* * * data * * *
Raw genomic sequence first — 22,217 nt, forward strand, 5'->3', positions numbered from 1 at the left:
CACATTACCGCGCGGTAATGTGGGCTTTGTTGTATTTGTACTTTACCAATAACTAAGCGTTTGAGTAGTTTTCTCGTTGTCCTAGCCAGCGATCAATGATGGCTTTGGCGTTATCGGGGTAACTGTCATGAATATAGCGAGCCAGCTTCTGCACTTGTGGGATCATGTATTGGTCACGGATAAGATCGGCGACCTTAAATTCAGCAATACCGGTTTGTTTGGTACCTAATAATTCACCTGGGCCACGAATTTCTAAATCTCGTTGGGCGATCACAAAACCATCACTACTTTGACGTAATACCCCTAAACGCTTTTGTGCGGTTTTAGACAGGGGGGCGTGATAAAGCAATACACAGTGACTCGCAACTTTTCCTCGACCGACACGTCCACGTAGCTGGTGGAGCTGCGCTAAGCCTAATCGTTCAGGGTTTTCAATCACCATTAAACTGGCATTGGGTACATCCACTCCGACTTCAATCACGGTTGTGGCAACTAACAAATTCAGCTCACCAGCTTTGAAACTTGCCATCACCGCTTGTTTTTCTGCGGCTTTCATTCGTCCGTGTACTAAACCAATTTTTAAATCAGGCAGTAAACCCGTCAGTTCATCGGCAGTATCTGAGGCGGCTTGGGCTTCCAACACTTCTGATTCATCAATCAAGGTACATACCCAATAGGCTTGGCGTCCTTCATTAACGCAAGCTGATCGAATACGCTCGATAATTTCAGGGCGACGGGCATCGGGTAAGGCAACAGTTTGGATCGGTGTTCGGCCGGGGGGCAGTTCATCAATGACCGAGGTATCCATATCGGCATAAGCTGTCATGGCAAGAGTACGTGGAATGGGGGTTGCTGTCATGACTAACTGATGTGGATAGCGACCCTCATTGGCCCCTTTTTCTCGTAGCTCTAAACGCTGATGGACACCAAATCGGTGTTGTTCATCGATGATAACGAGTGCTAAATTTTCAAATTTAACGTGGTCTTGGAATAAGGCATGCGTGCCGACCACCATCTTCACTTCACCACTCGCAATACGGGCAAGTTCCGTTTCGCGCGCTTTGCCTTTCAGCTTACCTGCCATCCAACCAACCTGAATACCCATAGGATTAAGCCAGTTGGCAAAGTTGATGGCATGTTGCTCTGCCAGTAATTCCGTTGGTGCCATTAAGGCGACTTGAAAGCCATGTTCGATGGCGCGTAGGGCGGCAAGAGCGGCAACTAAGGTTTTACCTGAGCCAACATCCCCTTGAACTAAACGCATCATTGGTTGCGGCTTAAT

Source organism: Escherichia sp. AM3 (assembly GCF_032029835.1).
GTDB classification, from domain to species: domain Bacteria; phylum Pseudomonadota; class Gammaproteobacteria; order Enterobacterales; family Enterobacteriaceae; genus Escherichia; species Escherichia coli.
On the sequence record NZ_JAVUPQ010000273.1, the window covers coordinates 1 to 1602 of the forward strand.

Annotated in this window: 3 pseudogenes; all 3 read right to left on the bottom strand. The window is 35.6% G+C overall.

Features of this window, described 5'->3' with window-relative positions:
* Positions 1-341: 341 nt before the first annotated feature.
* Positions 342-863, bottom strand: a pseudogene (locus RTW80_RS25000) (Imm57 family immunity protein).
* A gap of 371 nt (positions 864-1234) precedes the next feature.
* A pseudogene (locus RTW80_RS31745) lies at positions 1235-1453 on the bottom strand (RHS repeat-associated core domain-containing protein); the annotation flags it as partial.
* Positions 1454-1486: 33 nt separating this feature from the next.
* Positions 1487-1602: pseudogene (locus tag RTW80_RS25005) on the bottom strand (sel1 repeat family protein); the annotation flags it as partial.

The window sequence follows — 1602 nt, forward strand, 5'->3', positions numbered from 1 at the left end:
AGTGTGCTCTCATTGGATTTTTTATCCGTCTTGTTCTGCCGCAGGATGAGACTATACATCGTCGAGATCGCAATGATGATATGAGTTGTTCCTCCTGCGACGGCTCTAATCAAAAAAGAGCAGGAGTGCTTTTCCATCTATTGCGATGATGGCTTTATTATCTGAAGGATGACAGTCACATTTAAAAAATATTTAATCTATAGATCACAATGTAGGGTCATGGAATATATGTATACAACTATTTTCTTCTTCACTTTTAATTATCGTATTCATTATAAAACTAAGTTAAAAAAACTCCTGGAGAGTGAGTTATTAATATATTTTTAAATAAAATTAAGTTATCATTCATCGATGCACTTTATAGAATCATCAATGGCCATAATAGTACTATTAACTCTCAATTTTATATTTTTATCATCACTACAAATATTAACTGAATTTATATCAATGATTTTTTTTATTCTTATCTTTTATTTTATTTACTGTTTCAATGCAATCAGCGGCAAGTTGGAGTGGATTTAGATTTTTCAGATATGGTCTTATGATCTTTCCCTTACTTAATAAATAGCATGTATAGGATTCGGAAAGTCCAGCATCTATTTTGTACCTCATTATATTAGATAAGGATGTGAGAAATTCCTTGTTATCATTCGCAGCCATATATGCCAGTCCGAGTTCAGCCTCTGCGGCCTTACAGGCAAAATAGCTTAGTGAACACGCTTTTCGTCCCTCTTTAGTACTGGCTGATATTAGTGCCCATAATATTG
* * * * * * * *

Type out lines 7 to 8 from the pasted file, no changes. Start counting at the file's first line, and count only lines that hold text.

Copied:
Features of this window, described 5'->3' with window-relative positions:
* Positions 1-341: 341 nt before the first annotated feature.